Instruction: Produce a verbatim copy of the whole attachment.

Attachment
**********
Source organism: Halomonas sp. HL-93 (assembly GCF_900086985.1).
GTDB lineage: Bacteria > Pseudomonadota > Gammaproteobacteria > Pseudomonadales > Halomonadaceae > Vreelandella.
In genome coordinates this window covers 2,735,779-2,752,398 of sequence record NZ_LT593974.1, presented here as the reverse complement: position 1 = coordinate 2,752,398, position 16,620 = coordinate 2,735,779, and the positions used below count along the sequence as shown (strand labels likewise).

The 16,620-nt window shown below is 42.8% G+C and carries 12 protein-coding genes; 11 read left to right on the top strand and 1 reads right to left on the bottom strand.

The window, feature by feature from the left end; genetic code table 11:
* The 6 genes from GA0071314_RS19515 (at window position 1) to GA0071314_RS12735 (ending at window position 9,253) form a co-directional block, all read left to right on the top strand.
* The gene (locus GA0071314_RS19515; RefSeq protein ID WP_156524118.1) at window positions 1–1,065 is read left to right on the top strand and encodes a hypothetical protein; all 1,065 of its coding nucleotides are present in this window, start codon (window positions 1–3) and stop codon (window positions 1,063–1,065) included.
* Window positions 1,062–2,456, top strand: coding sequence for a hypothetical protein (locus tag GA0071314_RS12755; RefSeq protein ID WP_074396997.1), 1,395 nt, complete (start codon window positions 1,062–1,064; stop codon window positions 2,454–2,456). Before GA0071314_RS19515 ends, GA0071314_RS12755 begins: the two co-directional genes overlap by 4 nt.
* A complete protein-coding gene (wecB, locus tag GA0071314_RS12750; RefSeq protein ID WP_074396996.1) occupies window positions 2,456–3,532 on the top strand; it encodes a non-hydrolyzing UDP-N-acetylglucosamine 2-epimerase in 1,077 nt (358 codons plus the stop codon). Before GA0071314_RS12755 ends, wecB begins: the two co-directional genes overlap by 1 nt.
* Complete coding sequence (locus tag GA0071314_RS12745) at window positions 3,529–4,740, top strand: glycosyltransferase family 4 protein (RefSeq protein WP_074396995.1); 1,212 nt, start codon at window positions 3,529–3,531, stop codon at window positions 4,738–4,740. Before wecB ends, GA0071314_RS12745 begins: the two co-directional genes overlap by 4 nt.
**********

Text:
Source organism: Halomonas sp. HL-93 (assembly GCF_900086985.1).
GTDB lineage: Bacteria > Pseudomonadota > Gammaproteobacteria > Pseudomonadales > Halomonadaceae > Vreelandella.
In genome coordinates this window covers 2,735,779-2,752,398 of sequence record NZ_LT593974.1, presented here as the reverse complement: position 1 = coordinate 2,752,398, position 16,620 = coordinate 2,735,779, and the positions used below count along the sequence as shown (strand labels likewise).

The 16,620-nt window shown below is 42.8% G+C and carries 12 protein-coding genes; 11 read left to right on the top strand and 1 reads right to left on the bottom strand.

The window, feature by feature from the left end; genetic code table 11:
* The 6 genes from GA0071314_RS19515 (at window position 1) to GA0071314_RS12735 (ending at window position 9,253) form a co-directional block, all read left to right on the top strand.
* The gene (locus GA0071314_RS19515; RefSeq protein ID WP_156524118.1) at window positions 1–1,065 is read left to right on the top strand and encodes a hypothetical protein; all 1,065 of its coding nucleotides are present in this window, start codon (window positions 1–3) and stop codon (window positions 1,063–1,065) included.
* Window positions 1,062–2,456, top strand: coding sequence for a hypothetical protein (locus tag GA0071314_RS12755; RefSeq protein ID WP_074396997.1), 1,395 nt, complete (start codon window positions 1,062–1,064; stop codon window positions 2,454–2,456). Before GA0071314_RS19515 ends, GA0071314_RS12755 begins: the two co-directional genes overlap by 4 nt.
* A complete protein-coding gene (wecB, locus tag GA0071314_RS12750; RefSeq protein ID WP_074396996.1) occupies window positions 2,456–3,532 on the top strand; it encodes a non-hydrolyzing UDP-N-acetylglucosamine 2-epimerase in 1,077 nt (358 codons plus the stop codon). Before GA0071314_RS12755 ends, wecB begins: the two co-directional genes overlap by 1 nt.
* Complete coding sequence (locus tag GA0071314_RS12745) at window positions 3,529–4,740, top strand: glycosyltransferase family 4 protein (RefSeq protein WP_074396995.1); 1,212 nt, start codon at window positions 3,529–3,531, stop codon at window positions 4,738–4,740. Before wecB ends, GA0071314_RS12745 begins: the two co-directional genes overlap by 4 nt.